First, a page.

Manufacturers Plan to Increase Reshoring for Better Value

According to Medius, U.S. manufacturers are streamlining their operations and costs (47%), incorporating AI into supply chains (38%) and focusing on protecting margins (36%).

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U.S. manufacturers say it’s harder to do business now than during the pandemic, with 78% of manufacturers saying the past six months have presented significant challenges, citing interest rate increases (28%), increasingly complex global supply chains (28%), weak consumer demand (25%), and pressure from consumers on price (25%).

As a result of challenging economic conditions, U.S. manufacturers are streamlining their operations and costs (47%), incorporating AI into supply chains (38%) and focusing on protecting margins (36%). A further 69% of manufacturers have started to reshore their supply chains - a process in which companies move production from overseas to the countries where goods are sold.

"In the face of a tougher business landscape, US manufacturers are navigating a maze of challenges, from interest rate hikes to supply chain complexities and consumer demand shifts," says Don Holm, global vice president, Value Consulting, at Medius. "Despite these challenges, a remarkable 69% of manufacturers are reshoring their operations, spurred on by tech advancements and the opportunity of having greater security within their supply chains, without the hefty price tag which used to be associated with onshore production. And it's just the beginning, as manufacturers embrace AI and automation, with the promise of not just surviving but thriving in the shifting economic tides.”

Reshoring is not just a trend; but grounded in the realities of broad geopolitical changes. It's positive to see US manufacturers embrace these changes, and even more, have successful outcomes. But taking up reshoring won’t be without its challenges and must be accompanied by equally seismic changes in regard to education and skills," says Harry C. Moser, founder and president at Reshoring Initiative.

Key Takeaways:

  • 94% of manufacturers engaged in the reshoring process report successful outcomes. A significant quarter of them (23%) are enjoying enhanced value and heightened security. These shifts are attributed to overseas supplier price hikes (27%) and advancements in technology (22%). Additionally, 93% of manufacturers are planning to increase the pace of reshoring within their supply chains over the next two years.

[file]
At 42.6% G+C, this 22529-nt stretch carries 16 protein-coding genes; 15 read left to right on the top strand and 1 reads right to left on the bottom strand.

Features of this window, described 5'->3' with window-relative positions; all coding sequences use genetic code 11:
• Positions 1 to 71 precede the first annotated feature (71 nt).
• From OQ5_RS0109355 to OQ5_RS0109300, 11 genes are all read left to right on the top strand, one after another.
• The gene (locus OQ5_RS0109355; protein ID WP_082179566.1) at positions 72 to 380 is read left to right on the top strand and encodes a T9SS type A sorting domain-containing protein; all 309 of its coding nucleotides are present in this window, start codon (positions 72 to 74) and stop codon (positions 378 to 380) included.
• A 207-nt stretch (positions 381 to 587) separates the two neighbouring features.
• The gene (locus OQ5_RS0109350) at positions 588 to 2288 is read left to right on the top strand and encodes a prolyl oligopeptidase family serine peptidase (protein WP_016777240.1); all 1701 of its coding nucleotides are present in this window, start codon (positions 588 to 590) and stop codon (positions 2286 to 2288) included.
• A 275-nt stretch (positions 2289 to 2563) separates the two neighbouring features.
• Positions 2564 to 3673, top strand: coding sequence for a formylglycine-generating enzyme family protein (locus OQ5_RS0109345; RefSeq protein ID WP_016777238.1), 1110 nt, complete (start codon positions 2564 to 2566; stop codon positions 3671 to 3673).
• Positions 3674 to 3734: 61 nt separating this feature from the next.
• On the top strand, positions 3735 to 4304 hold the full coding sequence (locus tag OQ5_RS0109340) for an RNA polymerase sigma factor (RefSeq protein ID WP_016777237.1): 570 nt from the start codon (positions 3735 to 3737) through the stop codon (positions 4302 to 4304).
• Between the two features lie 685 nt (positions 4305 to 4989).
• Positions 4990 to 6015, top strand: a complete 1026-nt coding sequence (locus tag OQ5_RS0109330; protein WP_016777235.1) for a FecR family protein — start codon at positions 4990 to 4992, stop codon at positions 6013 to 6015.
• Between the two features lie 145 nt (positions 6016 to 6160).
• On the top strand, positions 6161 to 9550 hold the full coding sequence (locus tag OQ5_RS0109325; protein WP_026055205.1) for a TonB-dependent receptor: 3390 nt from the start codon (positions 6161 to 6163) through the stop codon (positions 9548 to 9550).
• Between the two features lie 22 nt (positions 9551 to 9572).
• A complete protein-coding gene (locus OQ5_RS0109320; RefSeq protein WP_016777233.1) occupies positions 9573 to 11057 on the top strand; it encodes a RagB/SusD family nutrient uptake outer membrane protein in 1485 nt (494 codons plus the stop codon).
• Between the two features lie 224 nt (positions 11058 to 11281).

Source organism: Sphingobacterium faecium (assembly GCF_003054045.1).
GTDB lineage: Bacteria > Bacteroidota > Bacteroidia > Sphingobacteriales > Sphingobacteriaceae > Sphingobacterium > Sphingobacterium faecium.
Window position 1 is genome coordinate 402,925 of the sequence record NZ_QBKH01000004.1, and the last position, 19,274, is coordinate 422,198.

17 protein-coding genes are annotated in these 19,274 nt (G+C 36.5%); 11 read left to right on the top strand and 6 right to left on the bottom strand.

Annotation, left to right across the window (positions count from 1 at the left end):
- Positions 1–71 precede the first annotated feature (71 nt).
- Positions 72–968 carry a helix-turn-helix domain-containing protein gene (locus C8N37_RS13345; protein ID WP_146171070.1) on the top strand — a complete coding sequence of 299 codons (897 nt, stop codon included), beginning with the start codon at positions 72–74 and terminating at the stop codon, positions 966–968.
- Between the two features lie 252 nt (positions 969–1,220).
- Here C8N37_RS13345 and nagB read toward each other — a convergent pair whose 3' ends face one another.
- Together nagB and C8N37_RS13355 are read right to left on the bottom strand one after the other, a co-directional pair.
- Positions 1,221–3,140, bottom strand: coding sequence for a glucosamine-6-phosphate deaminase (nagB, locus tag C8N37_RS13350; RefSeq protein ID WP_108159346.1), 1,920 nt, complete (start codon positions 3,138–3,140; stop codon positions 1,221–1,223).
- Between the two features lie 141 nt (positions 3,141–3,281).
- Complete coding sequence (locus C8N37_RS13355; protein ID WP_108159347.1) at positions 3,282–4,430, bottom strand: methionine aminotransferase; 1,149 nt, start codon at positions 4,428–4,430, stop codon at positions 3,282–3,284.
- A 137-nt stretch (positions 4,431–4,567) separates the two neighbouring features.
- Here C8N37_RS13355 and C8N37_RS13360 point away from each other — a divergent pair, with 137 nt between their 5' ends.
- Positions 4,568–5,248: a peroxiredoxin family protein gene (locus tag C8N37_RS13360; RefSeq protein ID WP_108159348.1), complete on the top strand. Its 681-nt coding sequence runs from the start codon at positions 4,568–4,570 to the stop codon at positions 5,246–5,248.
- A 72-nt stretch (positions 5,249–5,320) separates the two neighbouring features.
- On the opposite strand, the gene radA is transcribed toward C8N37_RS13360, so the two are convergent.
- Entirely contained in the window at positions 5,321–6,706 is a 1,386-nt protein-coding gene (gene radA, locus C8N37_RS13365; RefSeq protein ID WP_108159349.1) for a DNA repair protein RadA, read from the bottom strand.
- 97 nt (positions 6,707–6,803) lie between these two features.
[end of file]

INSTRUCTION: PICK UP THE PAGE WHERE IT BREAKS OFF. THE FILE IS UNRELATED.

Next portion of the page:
• When asked about the biggest barriers to reshoring, business leaders stated it was concerns about rising prices (36%), followed by concerns about the risks of changing suppliers (34%), and rising operational costs (33%).  Manufacturers also said their reshoring plans will mean they will need more specialist staff in the US to help with the reshoring process (58%).
  • Propelled by the opportunity for a more secure supply chain and lower costs, business leaders are also encouraged by technological advancements, saying AI driven tracking platforms (34%), data analytics for risk management (33%), and Generative AI in supply chain management (32%) are enabling the move towards reshoring. Business leaders have also been encouraged by automation as they expect a shorter payback time between making an investment in automation and seeing a return on that investment - 88% of manufacturers say they expect a fast return on investment due to automation in the supply chain.
  • As manufacturers start reshoring they expect customers to reap the rewards, with the ability to have the products they want faster (47%), cheaper products as business costs come down (45%), and higher quality products (44%). Producing onshore is also expected to have wider ramifications for how the economy operates at large, as multiple different industries benefit from having production onshore.